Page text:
Tikka T3 Magazine modification

I received a Tikka T3 .223 Magazine in the post yesterday, a very smart looking thing carefully wrapped in bubble wrap and boxed ready to use. Just one small problem, the magazine is very limited when it comes to the OAL of loaded rounds, the bottom line is you cannot feed a round built to full length from the magazine which means you either single feed, or buy new bottom metal and magazine to suit, or modify the magazine……

Now bearing in mind these things are made of what appears to be a hard plastic and taking into account the cost of a replacement or the alternatives I could see this was going to be a very interesting project.

First job is pop the follower and spring out and then split the magazine which comprises of an upper section and base, a careful lever or two with a screwdriver (Cringe moment #1) and the whole lot was in pieces on the bench. The upper section has a wall in it which acts as the rear stop for the bullets and it needs removing, this involved some careful sawing with a hacksaw blade and a final clean up with a Dremel type tool. (Cringe moment #2) I tend to look on such tools with contempt however I do own something of the same ilk although mine came from a store in DK for under DKK50 (Around GBP5.50) The ‘Danskdremel’ actually did the trick and I could now fashion a new rear stop block so armed with some rough measurements and a suitable lump of 6082 T6 I retired to the Mill.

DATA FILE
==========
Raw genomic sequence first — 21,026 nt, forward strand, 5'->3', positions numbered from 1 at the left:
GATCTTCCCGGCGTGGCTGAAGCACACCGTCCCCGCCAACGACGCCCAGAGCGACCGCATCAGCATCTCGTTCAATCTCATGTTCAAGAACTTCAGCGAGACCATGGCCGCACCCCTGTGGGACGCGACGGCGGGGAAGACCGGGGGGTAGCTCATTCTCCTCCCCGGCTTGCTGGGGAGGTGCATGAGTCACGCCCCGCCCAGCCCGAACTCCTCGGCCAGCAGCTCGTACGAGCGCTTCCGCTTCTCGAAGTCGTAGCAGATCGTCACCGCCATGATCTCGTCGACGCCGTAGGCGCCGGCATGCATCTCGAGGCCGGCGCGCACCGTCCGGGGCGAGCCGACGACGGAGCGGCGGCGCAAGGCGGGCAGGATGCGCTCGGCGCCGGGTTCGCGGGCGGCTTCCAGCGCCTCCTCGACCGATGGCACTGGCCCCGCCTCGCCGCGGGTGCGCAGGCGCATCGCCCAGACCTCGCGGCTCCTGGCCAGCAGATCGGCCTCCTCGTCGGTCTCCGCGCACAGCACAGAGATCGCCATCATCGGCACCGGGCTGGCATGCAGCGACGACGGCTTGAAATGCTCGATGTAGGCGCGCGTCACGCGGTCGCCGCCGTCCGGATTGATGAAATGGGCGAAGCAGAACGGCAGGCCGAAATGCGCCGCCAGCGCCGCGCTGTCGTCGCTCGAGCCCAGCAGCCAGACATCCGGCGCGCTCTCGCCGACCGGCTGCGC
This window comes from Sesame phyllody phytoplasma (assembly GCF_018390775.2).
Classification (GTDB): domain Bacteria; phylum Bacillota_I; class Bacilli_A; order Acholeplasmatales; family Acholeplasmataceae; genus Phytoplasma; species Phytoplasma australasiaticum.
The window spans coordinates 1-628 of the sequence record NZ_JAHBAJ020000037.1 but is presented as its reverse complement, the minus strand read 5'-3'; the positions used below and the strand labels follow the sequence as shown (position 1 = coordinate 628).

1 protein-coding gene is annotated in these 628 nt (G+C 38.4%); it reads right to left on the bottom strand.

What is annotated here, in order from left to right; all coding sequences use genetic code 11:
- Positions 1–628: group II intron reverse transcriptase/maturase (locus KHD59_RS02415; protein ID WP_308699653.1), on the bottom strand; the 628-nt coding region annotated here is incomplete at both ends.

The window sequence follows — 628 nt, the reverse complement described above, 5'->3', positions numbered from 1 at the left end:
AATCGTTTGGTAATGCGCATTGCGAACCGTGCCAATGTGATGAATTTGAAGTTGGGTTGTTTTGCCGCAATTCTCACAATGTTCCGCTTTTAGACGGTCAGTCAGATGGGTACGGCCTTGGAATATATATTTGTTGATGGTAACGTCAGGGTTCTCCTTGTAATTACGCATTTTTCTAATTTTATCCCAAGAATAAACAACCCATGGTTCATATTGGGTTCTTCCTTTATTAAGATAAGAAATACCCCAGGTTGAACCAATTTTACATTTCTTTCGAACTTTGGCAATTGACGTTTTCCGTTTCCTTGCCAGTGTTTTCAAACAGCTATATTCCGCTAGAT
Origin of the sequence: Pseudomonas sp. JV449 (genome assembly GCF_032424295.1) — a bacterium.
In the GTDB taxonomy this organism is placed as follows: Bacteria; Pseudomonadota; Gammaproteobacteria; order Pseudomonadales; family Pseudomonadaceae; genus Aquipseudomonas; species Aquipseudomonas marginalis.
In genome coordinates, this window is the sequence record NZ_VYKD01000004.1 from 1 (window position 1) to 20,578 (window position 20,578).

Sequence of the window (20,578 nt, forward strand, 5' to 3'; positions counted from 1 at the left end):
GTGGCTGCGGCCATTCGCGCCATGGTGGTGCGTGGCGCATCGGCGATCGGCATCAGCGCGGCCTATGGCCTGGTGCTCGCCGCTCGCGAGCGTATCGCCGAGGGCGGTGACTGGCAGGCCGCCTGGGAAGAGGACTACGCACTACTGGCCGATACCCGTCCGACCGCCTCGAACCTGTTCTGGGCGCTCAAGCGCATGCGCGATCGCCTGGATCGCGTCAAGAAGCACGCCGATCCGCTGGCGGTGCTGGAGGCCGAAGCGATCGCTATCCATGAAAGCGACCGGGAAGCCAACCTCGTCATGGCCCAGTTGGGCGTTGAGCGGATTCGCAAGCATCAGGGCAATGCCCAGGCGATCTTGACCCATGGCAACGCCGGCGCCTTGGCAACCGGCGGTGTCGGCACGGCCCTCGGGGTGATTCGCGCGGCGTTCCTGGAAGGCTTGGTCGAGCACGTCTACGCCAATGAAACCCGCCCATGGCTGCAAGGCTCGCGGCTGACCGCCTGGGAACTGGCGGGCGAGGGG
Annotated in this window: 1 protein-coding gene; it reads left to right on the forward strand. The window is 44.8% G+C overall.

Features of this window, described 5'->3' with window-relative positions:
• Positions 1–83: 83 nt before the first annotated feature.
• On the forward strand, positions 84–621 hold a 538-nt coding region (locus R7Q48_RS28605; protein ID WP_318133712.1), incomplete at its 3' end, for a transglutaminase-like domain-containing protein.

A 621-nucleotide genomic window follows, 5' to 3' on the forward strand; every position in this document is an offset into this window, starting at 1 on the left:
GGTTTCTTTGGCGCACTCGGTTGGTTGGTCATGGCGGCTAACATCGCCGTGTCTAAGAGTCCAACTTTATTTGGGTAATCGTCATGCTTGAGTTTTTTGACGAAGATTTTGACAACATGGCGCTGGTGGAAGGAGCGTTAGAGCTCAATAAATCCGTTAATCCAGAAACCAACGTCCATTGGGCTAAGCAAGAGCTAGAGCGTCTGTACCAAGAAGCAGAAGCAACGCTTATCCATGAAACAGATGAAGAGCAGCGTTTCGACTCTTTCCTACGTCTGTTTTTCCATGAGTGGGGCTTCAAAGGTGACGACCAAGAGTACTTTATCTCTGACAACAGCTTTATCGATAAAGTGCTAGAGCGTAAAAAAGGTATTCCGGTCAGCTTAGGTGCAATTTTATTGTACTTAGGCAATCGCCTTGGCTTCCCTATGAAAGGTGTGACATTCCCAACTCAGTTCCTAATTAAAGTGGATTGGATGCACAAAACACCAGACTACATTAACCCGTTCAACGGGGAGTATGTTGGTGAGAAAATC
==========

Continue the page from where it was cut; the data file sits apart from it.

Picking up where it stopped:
The idea was to fit a block that kept the spring and follower in the same position yet allow a new OAL of 2.550″

Here is the block machined to size, you can see the three parts of the magazine including the clips that hold the uppers and lowers together.

The view into the upper half with the block tested for fit:

Next job was mill the lower web back by 17,5mm so the new block would fit in place and be supported, as far as I could see the only neat way of doing this was in the mill with a long cutter, so the lower was wrapped with masking tape and locked in the vice ready for the first cut (Cringe moment #3) Did I mention the Tikka T3 plastic is hard and brittle and this part involved some very cautious cuts. In this picture you can just make out the lower web now it has been machined back and all that is needed is a clean of the areas that had been machined and glue the block in.

I was determined to do the whole thing without any visible indication of fixings so I opted for an epoxy adhesive and attached the block to the upper half of the magazine. Once set it was just a matter of assembling the whole lot and testing and here it is complete with new longer .223’s

So what did I learn? Well if you glue the block into the upper section is makes it difficult to push the upper and lower section together so next time I would machine a relief along the lower back edge of my block to make assembly a bit easier. Also the Danskdremel actually did the job it was supposed to however I am tempted to mill the upper web out if I ever get asked to do this again.